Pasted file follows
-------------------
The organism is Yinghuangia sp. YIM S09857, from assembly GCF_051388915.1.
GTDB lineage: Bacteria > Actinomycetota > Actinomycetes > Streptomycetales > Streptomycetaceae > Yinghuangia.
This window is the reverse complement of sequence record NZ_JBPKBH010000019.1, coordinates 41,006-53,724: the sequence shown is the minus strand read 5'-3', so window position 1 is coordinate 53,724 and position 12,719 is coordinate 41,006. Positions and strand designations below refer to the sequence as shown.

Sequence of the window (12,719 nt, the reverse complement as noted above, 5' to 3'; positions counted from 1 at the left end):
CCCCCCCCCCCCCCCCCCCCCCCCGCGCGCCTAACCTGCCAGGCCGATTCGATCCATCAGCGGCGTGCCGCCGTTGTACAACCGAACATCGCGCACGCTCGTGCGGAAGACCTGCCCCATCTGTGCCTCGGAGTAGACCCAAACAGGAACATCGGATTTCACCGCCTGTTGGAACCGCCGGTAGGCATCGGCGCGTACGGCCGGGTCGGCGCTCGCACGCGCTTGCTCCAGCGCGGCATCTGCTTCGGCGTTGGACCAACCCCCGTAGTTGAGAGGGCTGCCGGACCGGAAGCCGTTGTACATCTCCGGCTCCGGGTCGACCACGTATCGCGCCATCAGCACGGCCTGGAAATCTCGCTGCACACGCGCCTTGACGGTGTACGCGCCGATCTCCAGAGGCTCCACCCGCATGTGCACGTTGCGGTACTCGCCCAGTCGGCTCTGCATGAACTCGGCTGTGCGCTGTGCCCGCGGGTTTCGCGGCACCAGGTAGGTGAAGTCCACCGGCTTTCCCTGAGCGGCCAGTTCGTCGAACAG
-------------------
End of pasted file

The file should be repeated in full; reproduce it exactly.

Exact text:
The organism is Yinghuangia sp. YIM S09857, from assembly GCF_051388915.1.
GTDB lineage: Bacteria > Actinomycetota > Actinomycetes > Streptomycetales > Streptomycetaceae > Yinghuangia.
This window is the reverse complement of sequence record NZ_JBPKBH010000019.1, coordinates 41,006-53,724: the sequence shown is the minus strand read 5'-3', so window position 1 is coordinate 53,724 and position 12,719 is coordinate 41,006. Positions and strand designations below refer to the sequence as shown.

Sequence of the window (12,719 nt, the reverse complement as noted above, 5' to 3'; positions counted from 1 at the left end):
CCCCCCCCCCCCCCCCCCCCCCCCGCGCGCCTAACCTGCCAGGCCGATTCGATCCATCAGCGGCGTGCCGCCGTTGTACAACCGAACATCGCGCACGCTCGTGCGGAAGACCTGCCCCATCTGTGCCTCGGAGTAGACCCAAACAGGAACATCGGATTTCACCGCCTGTTGGAACCGCCGGTAGGCATCGGCGCGTACGGCCGGGTCGGCGCTCGCACGCGCTTGCTCCAGCGCGGCATCTGCTTCGGCGTTGGACCAACCCCCGTAGTTGAGAGGGCTGCCGGACCGGAAGCCGTTGTACATCTCCGGCTCCGGGTCGACCACGTATCGCGCCATCAGCACGGCCTGGAAATCTCGCTGCACACGCGCCTTGACGGTGTACGCGCCGATCTCCAGAGGCTCCACCCGCATGTGCACGTTGCGGTACTCGCCCAGTCGGCTCTGCATGAACTCGGCTGTGCGCTGTGCCCGCGGGTTTCGCGGCACCAGGTAGGTGAAGTCCACCGGCTTTCCCTGAGCGGCCAGTTCGTCGAACAG